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Proc Am Thorac Soc. 2004;1(1):4-9.

The epithelial sodium channel: activation by membrane-bound serine proteases.

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Department of Pharmacology, University of Lausanne, Lausanne, Switzerland.


The epithelial sodium channel (ENaC) was cloned just 10 years ago. Since that time, the study of human monogenic diseases (pseudohypoaldosteronism type 1 [PHA-1] and Liddle syndrome), as well as mouse models mimicking salt-losing syndromes (PHA-1) or salt-sensitive hypertension (Liddle syndrome), have greatly contributed to our understanding of the function of ENaC in vivo. In this brief review, I will first discuss ENaC as a limiting factor in the control of ionic composition of the extracellular fluid and then, more specifically, the activation of ENaC by membrane-bound serine proteases. Recent in vitro and in vivo experiments indicate that membrane-bound serine proteases (channel activating proteases [CAP-1, -2, or-3]) may be of critical importance in the activation of ENaC in different organs, such as the kidney, the lung or the cochlea.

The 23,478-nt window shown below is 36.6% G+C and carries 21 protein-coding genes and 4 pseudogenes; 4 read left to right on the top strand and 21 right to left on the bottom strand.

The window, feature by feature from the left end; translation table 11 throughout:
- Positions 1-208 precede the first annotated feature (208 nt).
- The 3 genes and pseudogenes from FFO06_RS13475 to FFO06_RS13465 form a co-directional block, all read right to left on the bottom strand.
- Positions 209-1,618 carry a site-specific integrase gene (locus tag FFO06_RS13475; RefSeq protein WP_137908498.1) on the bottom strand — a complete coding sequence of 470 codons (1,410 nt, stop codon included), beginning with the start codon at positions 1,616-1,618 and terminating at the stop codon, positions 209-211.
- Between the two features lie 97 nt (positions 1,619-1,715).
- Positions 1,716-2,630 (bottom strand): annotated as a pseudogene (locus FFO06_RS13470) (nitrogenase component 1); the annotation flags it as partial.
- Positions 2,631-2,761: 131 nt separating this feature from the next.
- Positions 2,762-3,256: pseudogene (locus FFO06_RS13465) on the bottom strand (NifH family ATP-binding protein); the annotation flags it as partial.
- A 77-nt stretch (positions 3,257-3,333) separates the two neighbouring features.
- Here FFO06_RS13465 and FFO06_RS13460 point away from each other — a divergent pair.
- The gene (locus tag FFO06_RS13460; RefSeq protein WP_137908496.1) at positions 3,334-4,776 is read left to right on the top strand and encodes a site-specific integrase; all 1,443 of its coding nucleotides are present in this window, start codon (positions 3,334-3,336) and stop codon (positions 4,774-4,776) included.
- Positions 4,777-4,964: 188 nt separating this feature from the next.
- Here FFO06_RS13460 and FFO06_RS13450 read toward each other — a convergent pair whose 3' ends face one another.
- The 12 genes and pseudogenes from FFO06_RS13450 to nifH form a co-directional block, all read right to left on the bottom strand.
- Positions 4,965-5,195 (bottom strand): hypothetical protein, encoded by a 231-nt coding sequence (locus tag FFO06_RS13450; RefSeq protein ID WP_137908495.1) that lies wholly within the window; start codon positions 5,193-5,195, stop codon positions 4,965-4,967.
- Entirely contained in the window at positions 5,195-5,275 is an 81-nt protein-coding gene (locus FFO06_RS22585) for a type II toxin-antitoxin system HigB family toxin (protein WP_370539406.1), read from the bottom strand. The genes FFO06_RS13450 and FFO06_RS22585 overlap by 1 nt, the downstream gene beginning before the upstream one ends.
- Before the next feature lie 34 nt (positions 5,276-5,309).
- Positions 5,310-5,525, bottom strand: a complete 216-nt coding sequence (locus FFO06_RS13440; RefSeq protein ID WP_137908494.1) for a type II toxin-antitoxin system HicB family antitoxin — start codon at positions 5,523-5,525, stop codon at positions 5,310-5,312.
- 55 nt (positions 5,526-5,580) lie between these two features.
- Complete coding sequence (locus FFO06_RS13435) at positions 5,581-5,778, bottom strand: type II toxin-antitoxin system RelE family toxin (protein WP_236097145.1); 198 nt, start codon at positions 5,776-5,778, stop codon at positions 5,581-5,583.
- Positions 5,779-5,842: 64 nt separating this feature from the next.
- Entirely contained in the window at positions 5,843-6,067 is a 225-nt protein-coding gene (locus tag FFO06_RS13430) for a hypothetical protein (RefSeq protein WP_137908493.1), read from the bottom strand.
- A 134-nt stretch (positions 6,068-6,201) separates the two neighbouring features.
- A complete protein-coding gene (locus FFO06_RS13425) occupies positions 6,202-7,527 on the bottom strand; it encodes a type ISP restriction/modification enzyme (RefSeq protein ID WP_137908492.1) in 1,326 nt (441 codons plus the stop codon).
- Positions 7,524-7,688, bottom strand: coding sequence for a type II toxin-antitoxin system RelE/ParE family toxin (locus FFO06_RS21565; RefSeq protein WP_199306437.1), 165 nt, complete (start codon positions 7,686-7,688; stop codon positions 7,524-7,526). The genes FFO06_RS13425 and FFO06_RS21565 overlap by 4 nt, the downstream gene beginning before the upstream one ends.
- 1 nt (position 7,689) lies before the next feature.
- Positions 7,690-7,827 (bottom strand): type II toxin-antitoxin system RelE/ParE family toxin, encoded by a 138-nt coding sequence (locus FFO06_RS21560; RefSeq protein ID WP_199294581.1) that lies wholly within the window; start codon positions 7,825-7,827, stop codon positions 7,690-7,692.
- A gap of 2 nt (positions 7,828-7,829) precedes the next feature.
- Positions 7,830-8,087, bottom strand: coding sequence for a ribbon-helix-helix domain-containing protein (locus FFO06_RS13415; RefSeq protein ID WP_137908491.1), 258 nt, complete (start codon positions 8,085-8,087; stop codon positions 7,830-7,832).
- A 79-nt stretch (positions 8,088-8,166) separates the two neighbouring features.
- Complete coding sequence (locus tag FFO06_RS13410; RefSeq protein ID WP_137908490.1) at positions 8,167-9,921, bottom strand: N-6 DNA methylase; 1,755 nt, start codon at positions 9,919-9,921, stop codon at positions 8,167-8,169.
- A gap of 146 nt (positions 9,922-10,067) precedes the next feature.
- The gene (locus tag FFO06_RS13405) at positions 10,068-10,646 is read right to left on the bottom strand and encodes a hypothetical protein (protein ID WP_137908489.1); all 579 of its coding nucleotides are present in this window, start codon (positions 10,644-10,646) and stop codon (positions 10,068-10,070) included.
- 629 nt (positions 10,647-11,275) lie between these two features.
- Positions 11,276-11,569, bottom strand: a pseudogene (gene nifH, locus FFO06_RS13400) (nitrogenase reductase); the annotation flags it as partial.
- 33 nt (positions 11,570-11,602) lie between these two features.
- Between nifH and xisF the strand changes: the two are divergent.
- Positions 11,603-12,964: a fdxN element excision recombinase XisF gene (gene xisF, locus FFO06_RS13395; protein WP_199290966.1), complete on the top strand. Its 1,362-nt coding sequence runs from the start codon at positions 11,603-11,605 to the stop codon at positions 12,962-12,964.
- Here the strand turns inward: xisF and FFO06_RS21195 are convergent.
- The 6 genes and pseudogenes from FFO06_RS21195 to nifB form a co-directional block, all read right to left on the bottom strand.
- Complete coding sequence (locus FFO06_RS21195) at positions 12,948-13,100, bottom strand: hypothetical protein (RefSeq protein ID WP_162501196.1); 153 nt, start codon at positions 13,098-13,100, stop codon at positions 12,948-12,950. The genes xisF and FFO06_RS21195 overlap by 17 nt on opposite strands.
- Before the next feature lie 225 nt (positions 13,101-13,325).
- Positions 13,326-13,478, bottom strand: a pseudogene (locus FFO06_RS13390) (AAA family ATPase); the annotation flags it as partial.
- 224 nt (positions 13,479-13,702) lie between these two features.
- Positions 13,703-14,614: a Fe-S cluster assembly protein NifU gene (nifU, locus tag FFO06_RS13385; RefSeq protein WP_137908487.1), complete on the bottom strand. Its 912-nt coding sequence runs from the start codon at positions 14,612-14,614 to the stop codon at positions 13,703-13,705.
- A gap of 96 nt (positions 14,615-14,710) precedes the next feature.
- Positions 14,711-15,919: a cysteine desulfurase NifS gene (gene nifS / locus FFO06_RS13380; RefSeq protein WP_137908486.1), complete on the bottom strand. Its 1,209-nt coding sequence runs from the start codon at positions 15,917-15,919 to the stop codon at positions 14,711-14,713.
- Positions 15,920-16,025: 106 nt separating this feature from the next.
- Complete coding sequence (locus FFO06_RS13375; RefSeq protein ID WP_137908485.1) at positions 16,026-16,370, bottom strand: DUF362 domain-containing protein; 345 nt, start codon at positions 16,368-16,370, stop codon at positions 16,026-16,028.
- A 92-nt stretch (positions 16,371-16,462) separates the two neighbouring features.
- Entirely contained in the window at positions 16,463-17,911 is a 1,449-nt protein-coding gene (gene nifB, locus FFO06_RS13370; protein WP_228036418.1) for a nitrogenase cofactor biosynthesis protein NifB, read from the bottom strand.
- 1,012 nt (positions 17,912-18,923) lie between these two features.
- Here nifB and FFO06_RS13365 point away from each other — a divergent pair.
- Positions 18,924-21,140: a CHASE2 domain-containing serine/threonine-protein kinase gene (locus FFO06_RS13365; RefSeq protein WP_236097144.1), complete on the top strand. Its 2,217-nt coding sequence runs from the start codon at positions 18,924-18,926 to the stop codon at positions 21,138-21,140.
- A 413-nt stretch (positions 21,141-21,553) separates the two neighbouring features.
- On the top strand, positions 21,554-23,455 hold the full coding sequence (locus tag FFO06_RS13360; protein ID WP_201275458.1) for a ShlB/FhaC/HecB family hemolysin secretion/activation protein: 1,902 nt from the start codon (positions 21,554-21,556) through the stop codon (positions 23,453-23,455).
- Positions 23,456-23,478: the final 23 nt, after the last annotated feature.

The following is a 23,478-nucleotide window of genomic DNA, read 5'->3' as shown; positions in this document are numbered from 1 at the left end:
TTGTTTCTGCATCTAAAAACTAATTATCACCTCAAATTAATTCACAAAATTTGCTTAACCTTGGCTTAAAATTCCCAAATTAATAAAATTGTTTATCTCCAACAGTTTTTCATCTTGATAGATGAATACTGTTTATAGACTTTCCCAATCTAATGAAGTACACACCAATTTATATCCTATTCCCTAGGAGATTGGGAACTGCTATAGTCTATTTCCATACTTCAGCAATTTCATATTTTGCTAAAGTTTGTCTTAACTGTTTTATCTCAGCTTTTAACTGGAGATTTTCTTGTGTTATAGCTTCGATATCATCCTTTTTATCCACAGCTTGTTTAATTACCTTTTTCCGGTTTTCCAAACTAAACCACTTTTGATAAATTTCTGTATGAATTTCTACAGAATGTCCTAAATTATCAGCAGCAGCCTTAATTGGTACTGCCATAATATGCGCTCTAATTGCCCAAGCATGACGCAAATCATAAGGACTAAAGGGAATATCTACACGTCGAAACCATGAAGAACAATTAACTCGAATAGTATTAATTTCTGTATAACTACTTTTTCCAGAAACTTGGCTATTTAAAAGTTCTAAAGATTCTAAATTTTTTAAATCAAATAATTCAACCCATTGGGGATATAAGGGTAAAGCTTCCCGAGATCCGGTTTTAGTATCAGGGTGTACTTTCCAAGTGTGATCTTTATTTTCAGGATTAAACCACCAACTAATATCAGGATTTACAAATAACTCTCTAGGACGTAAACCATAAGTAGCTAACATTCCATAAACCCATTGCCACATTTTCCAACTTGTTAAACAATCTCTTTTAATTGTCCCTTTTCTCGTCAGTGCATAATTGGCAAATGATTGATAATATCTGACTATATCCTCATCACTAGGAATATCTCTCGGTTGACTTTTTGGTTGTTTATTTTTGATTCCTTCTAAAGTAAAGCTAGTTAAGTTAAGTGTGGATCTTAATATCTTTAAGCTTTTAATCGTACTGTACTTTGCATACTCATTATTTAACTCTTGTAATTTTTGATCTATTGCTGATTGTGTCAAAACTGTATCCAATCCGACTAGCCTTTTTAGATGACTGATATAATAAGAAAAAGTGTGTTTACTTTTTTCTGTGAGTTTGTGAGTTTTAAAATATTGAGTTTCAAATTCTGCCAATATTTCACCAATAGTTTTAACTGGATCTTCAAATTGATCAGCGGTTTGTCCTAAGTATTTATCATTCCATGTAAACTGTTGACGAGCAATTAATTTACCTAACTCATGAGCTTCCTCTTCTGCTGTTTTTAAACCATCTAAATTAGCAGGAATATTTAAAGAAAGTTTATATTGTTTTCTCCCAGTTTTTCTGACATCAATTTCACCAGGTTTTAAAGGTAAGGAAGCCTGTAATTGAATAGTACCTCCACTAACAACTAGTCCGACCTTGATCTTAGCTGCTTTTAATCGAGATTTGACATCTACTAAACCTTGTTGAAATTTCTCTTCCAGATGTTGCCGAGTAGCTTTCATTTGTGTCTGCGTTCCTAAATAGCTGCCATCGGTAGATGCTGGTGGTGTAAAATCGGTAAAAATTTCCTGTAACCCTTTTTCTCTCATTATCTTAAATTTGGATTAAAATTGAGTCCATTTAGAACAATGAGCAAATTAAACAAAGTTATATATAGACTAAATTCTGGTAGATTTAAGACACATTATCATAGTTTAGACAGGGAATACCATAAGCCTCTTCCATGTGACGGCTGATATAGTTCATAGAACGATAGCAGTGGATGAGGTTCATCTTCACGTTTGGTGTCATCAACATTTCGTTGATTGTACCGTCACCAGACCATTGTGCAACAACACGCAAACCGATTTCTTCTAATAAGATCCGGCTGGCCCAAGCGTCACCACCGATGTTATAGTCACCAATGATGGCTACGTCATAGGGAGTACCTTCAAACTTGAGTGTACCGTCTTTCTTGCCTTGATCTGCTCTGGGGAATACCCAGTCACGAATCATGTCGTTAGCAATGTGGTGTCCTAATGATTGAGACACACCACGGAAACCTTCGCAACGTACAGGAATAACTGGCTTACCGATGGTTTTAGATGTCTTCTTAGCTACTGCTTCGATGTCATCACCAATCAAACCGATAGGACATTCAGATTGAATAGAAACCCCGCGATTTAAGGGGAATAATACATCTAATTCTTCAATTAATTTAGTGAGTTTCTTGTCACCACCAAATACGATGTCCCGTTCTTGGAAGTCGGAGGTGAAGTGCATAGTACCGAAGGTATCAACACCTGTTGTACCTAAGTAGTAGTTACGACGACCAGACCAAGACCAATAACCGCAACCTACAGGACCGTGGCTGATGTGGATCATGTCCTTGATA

[Indexed for MEDLINE]

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